In-flight sleep as a pilot fatigue mitigation on long range and ultra-long range flights : a thesis presented in partial fulfilment of the requirements for the degree of Doctor of Philosophy at Massey University, Sleep/Wake Research Centre, Wellington, New Zealand
Objectives: Long range flights operate around the clock with long duty periods for pilots. To
mitigate the effects of fatigue, these flights are operated by augmented crews, providing
each pilot with the opportunity for sleep in on-board rest facilities. This thesis used a mixed
methods approach to investigate the use of in-flight sleep and the factors that influence it.
Methods: Retrospective survey data (291 pilots, five studies) were analysed to provide an
overview of pilots’ sleep at home and investigate potential relationships with in-flight sleep.
A second project monitored the sleep, fatigue and performance of 35 pilots operating a B767
flight route between Atlanta and Lagos. These projects were supplemented by thematic
analysis of pilots’ logbook comments on in-flight sleep (N=123) and on the way they manage
their fatigue (N=629).
Results: Pilots viewed in-flight sleep as an important fatigue management strategy and
actigraphic sleep monitoring confirmed that the B767 pilots made good use of their in-flight
breaks for obtaining sleep. Self-ratings of in-flight sleep quality reflected ratings at home,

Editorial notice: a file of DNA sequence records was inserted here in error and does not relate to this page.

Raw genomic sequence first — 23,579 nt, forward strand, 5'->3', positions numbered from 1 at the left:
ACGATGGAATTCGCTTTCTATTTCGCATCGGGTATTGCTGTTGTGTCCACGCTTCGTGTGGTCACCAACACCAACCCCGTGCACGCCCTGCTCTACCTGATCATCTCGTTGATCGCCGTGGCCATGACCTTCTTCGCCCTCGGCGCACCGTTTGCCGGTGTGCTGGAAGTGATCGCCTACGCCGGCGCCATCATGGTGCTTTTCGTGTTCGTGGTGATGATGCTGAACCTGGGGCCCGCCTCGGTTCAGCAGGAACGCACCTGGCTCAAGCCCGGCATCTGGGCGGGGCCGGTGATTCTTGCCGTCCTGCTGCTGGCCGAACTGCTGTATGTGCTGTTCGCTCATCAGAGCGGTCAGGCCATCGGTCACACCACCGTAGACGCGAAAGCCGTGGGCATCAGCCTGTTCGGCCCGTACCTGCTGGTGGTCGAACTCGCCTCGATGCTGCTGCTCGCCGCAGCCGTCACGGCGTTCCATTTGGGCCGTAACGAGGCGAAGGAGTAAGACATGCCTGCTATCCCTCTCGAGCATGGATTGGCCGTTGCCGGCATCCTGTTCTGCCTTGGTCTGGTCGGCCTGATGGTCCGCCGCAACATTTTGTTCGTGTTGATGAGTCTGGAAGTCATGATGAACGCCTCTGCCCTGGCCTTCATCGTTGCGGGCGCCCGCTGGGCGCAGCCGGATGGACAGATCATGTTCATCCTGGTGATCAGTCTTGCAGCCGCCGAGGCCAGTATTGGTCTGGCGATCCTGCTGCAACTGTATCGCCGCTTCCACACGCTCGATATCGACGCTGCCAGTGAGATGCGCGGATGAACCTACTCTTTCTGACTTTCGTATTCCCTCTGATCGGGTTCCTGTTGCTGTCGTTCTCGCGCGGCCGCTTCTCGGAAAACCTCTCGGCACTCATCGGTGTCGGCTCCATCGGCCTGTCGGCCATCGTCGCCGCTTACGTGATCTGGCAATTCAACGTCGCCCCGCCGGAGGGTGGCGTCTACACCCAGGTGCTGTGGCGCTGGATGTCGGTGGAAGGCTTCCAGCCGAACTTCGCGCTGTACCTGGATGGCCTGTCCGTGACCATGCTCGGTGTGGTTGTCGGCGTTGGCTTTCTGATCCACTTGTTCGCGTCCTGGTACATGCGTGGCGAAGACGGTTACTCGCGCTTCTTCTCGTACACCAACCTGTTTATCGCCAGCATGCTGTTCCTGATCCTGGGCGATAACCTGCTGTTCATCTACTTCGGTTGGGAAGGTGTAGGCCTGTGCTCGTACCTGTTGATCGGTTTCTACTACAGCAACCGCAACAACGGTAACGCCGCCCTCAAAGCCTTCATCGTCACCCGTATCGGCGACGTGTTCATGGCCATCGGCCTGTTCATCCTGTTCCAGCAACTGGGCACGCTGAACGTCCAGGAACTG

but were usually poorer. Pilots indicated that the type, location and design of rest facilities
affected sleep quality and duration, and identified strategies for minimizing sleep
disturbances and improving alertness. Comments indicated that prior knowledge of inflight
break allocations can influence the planning of pre-trip sleep, use of naps, and in-flight
sleep. Actigraphic measures of sleep indicated that the B767 pilots obtained more sleep in
the 24 hours prior to departure than during baseline days regardless of their subsequent
pattern of in-flight breaks, but it is unclear when they were advised about their break
pattern. Ratings of sleepiness and fatigue increased across the B767 flights, but
psychomotor vigilance task performance at the start of duty and at top of descent was not
associated with prior wakefulness, prior sleep duration or in-flight sleep duration.
Conclusions: In-flight sleep is a well-utilized and effective fatigue mitigation strategy that
may be supplemented by other strategies such as flight preparation techniques. To further
reduce pilot fatigue risk on long range flights, additional research is warranted into the
effects of flight preparation techniques and in-flight break patterns.